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Across the Region: Oct. 20


Court dismisses Frank Lloyd Wright furniture suit

Home products giant SC Johnson reached a settlement with a California man in a dispute over ownership of a desk and chair designed by Frank Lloyd Wright, but the private terms of the deal mean it’s not clear who will end up with the distinctive and valuable furniture.

SC Johnson, which is based south of Milwaukee in Racine, sued Sotheby’s auction house and Thomas Figge, of California, after the auction house listed the furniture for sale in 2013.

Wright designed SC Johnson’s Administration Building in the 1930s and created furnishings for it. The desk made of enameled steel and American black walnut has horizontal “speed” lines that give it a distinctive, streamlined look, according to court documents. It is painted a deep red and has rounded drawers that swing outward in a cascade. The blue upholstery on the accompanying chair indicates it was used in the company’s records department, the documents said.

The chair and desk were among multiple copies produced for SC Johnson. The company said in its lawsuit that it hasn’t sold or loaned any items designed by Wright except in a few, well-documented cases to museums. It said it had no record of a gift to the people named in the ownership history provided by Sotheby’s, believed the items rightfully belonged to SC Johnson and wanted them returned.

Court documents show the lawsuit was dismissed Oct. 8 because a settlement had been reached. The terms weren’t disclosed.


Agency dismisses complaint against AG candidate Happ

The state Office of Lawyer Regulation has dismissed an alleged sexual assault victim’s claims that Democratic attorney general hopeful Susan Happ let her attacker off too easily because he bought Happ’s house.

The OLR sent a letter to Happ last week saying the office had confirmed Happ properly recused herself from Daniel Reynolds’ case and it appears Happ did not violate any ethical rules. The letter is a boost for Happ’s campaign. Her Republican opponent, Waukesha County District Attorney Brad Schimel, and conservative groups have been hammering Happ for weeks on the case.

Happ currently serves as Jefferson County district attorney. This past March her office agreed to defer prosecuting Reynolds for allegedly sexually assaulting a teenage girl if he agreed to monitoring and evaluations, according to court documents. Land records show Reynolds finished buying Happ’s house for $180,000 in December 2012, five months before he was charged.

The alleged victim sent a complaint to the OLR in early September saying Happ’s relationship with Reynolds benefited Happ financially and amounted to a conflict of interest. The woman said she wanted Reynolds to at least get probation, register as a sex offender and pay for her counseling.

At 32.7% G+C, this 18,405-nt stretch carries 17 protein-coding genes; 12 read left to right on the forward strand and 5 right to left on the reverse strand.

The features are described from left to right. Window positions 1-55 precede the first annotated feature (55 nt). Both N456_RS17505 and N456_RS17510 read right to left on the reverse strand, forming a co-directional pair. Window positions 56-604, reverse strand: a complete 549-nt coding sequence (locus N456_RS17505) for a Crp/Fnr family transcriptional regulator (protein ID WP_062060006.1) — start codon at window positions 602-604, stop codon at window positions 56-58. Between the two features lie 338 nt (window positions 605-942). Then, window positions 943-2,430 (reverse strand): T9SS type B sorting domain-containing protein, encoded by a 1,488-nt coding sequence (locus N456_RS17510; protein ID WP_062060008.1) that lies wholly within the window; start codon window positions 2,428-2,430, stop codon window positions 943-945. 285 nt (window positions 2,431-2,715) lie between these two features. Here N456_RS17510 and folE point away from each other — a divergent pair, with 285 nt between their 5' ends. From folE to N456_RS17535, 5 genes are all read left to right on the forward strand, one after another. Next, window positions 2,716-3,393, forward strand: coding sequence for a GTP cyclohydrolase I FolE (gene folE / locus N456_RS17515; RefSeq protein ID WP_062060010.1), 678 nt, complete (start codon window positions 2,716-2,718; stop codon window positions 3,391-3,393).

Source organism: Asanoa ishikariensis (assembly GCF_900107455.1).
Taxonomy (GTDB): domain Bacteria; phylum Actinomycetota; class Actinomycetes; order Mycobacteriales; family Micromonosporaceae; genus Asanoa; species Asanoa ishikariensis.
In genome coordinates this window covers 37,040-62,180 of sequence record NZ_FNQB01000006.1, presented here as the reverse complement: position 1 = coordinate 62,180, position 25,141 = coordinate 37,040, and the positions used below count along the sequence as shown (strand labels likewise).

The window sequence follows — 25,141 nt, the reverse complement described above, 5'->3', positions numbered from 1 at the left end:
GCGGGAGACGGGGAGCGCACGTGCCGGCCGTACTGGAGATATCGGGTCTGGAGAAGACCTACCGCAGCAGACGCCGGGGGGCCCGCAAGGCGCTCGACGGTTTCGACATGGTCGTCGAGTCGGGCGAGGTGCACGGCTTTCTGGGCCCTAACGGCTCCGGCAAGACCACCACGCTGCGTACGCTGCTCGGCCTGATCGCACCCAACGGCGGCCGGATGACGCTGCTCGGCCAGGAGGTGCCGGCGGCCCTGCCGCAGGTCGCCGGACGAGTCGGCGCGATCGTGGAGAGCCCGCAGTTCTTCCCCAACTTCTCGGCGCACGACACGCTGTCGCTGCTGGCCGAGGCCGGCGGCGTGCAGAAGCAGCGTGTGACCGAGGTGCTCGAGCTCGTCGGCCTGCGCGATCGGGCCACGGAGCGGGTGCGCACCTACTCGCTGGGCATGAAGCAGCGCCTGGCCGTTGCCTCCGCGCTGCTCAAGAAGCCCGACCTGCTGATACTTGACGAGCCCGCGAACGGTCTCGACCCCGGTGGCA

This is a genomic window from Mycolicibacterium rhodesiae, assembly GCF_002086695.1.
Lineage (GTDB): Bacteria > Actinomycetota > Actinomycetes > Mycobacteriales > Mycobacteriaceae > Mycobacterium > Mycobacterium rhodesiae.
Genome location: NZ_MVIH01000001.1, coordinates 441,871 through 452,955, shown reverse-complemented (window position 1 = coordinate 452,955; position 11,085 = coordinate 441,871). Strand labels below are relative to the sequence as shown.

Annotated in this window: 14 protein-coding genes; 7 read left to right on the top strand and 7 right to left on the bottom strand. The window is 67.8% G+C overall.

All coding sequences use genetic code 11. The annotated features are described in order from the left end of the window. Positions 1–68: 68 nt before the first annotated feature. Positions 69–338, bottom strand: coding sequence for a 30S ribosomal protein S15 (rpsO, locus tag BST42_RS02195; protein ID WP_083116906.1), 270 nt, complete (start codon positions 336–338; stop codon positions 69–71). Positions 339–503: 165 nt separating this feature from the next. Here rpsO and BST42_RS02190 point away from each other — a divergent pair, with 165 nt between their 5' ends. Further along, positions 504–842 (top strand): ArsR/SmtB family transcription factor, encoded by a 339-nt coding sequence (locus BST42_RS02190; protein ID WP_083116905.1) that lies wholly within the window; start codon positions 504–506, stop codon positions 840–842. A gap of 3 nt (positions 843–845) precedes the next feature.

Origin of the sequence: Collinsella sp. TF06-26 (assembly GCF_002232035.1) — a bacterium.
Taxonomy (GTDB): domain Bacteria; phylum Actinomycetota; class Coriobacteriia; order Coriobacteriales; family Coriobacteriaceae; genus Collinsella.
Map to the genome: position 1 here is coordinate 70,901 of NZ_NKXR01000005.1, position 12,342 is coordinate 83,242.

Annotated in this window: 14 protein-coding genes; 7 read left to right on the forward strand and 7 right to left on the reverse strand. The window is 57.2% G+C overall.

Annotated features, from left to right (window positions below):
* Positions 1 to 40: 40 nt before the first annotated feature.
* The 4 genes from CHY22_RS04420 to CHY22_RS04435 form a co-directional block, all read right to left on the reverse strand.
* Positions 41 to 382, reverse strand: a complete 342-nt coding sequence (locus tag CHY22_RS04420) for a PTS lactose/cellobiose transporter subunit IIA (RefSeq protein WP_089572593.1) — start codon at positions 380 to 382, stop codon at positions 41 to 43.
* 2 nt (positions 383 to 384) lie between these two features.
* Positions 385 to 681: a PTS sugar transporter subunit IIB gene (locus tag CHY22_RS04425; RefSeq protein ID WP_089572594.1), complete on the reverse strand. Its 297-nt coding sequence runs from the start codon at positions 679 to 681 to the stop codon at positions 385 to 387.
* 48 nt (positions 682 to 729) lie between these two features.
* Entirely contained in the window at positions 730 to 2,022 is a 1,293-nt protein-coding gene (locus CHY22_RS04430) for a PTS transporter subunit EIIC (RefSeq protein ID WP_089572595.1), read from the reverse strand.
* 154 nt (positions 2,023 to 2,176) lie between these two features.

Minimum-security inmates move to lockup unit

More than 170 minimum-security inmates at the John Bennett Unit at the Iowa State Penitentiary complex packed their belongings and boarded buses last week. Their destination: 400 yards down the road to their new home, the Clinical Care Unit, built in 2001 at a cost of $26 million to house 200 of the most dangerous inmates with mental illness and behavioral problems.

Prison workers have spent several weeks transforming it into a minimum-security environment, removing locks from secure doors and adding a larger visiting room. Inmates who used to sleep in open rooms filled with up to 50 bunks at John Bennett were moving into their small, mostly single cells with their own bathrooms.

Inmates will love their new privacy — but miss the large recreation yard they enjoyed at John Bennett, prison officials said.

Prison officials said the move makes sense, noting that the state has a shortage of minimum-security beds and that John Bennett needed expensive structural repairs to remain open.

The move is part of a wide-ranging — at times rocky — restructuring of Iowa’s prisons.


High court rejects senator’s defamation case

The Supreme Court has declined to revive a defamation lawsuit that an Iowa Republican state senator filed against his Democratic opponent over a misleading campaign ad.

Last week the justices let stand the Iowa Supreme Court’s decision dismissing state Sen. Rick Bertrand’s lawsuit.

Bertrand said Democrat Rick Mullin and the Iowa Democratic Party had libeled and slandered him in a TV ad run before the November 2010 election that Bertrand won. The ad said Bertrand’s employer sold “a dangerous sleep drug to children.”

A jury in 2012 agreed with Bertrand that the ad falsely suggested he personally sold the drug and awarded him $231,000 in damages.

The Iowa court ruled that the ad’s false implication may have been negligence, but wasn’t a “reckless disregard for the truth.”


Court upholds Iowa man’s convictions

The Nebraska Court of Appeals has upheld the manslaughter, weapons and drug-dealing convictions of an Iowa man.

Corey Brooks, of Council Bluffs, was sentenced last year to a minimum of 56 years in prison for the convictions, including his role in the September 2011 shooting death James Asmus, 50.

Asmus was found shot to death in a south Omaha garage. Prosecutors say a plan by Asmus to rob Brooks prompted the shooting.

Brooks appealed, arguing that the trial judge should not have allowed his statements to police to be admitted into evidence. He also argued that his trial attorney was ineffective.